Is jerky beef safe to eat

Can you eat raw beef?

Health officials recommend cooking beef to kill harmful bacteria that can cause serious illness or even death.

However, some people claim that eating raw or undercooked beef instead of its cooked counterpart is completely safe, delicious, and healthier.

This article explains whether it is safe to eat raw beef and researches whether it offers health benefits beyond those associated with eating cooked beef.

Raw beef dishes are popular around the world.

Some of the most common are:

  • Amsterdam ossenworst: raw beef sausage from Amsterdam
  • Carpaccio : a traditional Italian starter consisting of thinly sliced ​​raw beef or fish
  • Kachilaa: a delicacy of the Newari community consisting of raw minced buffalo meat
  • Pittsburgh rare: Steak that is briefly heated to a high temperature but is still served raw or rarely on the inside
  • Tatar steak: raw ground beef served with raw egg yolks, onions and other spices
  • Tiger meat: raw beef, usually mixed with spices and then served on crackers, also known as a cannibal sandwich

While some restaurants offer these dishes, there is no guarantee that they will be safe to eat.

Eating raw beef is dangerous as it can contain disease-causing bacteria, including Salmonella , Escherichia coli E. coli , Shigella and Staphylococcus aureu s that are all destroyed by heat during the cooking process,,.

Ingesting these bacteria can lead to foodborne illnesses commonly known as food poisoning.

Symptoms such as upset stomach, nausea, diarrhea, and vomiting, which can range from mild to severe, can occur within 30 minutes to 1 week of eating contaminated raw beef.

Steaks should be cooked to an internal temperature of at least 63 ° C and allowed to rest for 3 minutes before cutting or consumption, while ground beef should be cooked to 71 ° C. 6th

Cooking a steak to a minimum internal temperature of 57 ° C 135 ° F for moderate or 52 ° C 125 ° F for rare occasions still increases the risk of foodborne illness, but to a much lesser extent than consuming it raw.

The Food and Drug Administration FDA recommends that populations prone to foodborne diseases avoid raw or undercooked beef entirely.

These include pregnant women, young children, older adults, and those with weakened immune systems.


While raw beef dishes are popular around the world, they can harbor a range of disease-causing bacteria.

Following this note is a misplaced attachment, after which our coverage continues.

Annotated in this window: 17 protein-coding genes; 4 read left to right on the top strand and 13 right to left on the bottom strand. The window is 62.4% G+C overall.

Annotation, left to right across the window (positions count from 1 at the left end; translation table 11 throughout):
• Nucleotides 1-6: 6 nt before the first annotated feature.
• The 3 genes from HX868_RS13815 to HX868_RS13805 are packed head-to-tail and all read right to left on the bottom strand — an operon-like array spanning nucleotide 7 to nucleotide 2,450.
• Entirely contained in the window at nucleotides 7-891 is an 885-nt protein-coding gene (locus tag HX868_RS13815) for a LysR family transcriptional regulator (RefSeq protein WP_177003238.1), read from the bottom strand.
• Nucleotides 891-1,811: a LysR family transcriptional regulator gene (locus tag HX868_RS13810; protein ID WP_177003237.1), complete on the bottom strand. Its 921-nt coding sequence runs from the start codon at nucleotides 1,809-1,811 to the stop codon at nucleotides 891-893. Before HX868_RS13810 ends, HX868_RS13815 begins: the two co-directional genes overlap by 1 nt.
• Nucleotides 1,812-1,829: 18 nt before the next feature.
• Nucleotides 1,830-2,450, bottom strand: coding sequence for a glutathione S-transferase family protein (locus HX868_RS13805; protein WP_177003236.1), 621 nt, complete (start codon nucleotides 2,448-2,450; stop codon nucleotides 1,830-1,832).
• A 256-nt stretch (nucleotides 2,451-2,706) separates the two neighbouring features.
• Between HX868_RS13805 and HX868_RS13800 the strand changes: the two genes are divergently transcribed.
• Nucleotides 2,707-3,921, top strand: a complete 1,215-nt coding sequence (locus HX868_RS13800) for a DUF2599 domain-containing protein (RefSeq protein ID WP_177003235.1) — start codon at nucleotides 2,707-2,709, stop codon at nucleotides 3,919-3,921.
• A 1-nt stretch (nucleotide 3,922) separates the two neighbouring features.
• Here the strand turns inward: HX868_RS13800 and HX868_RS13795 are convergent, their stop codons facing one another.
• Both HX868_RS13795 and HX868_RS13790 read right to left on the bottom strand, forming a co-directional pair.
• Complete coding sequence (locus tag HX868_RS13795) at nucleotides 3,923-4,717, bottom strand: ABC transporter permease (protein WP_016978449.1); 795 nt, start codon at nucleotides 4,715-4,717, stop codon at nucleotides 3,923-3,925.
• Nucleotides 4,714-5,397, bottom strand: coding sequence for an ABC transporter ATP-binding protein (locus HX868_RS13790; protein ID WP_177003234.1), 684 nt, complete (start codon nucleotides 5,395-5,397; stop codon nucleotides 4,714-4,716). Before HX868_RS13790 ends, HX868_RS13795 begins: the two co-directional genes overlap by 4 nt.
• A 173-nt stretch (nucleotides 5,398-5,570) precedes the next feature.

Beef is a high quality source of protein that contains several vitamins and minerals.

A 100 gram serving of cooked ground beef with a fat content of 16–20% contains:

  • Calories: 244
  • Protein: 24 grams
  • Fat : 16 grams
  • Carbohydrates : 0 grams
  • Sugar : 0 grams
  • Fiber: 0 grams
  • Iron: 14% of the daily value DV
  • Phosphorus: 16% of the DV
  • Potassium: 7% of the DV
  • Zinc: 55% of the DV
  • Copper: 8% of the DV
  • Selenium: 36% of the DV
  • Riboflavin: 14% of the DV
  • Niacin: 34% of the DV
  • Choline: 14% of the DV
  • Vitamin B6: 21% of the DV
  • Vitamin B12 : 115% of the DV

Proponents of eating raw beef claim that its nutrients are more readily available to your body for digestion and absorption.

Research comparing the nutrient intake of raw and cooked beef is scarce, as it would be unethical to provide people with raw beef when you know the risk of serious illness or death.

However, studies on this subject have been carried out on mice.

An older study found that the activity of glutathione peroxidase - an important antioxidant in the body - was significantly lower in selenium-deficient mice.

These mice were fed either raw or cooked ground beef for 8 weeks to restore selenium levels, which increased glutathione's antioxidant activity.

It was found that selenium replication of raw beef increased glutathione peroxidase by 127%, compared with 139% in mice provided the cooked ground beef.

It is currently unknown whether these results were due to people who are deficient in selenium or other nutrients.

Proponents of raw beef consumption also claim that the process of cooking beef reduces its nutritional content.

A study evaluating the vitamin B12 content of raw and grilled or grilled beef found no significant differences between them, except when the beef was fried, which reduced the vitamin B12 content by 32% compared to raw beef.

Similarly, an older study found no significant difference in the folate content of raw and grilled beef. Beef contains small amounts of this vitamin.

Finally, the protein content of beef is less digestible when the meat is cooked at a high temperature for a long time than when it is cooked at a lower temperature for a short time.

A human study found that the protein in beef was moderately less digestible when cooked at 90 ° C for 30 minutes compared to 55 minutes at 55 ° C.


Studies comparing cooked and raw beef nutritionally found no significant differences for vitamin B12 other than fried or folic acid. The protein content of beef can become less digestible if the meat is cooked at high temperatures for long periods of time.

Raw animal foods such as beef are most likely to be contaminated with disease-causing bacteria.

Therefore, health authorities advise against consuming raw beef and other meats.

Claims that eating raw beef is healthier than cooked beef in terms of nutrient availability and content is not supported by current research.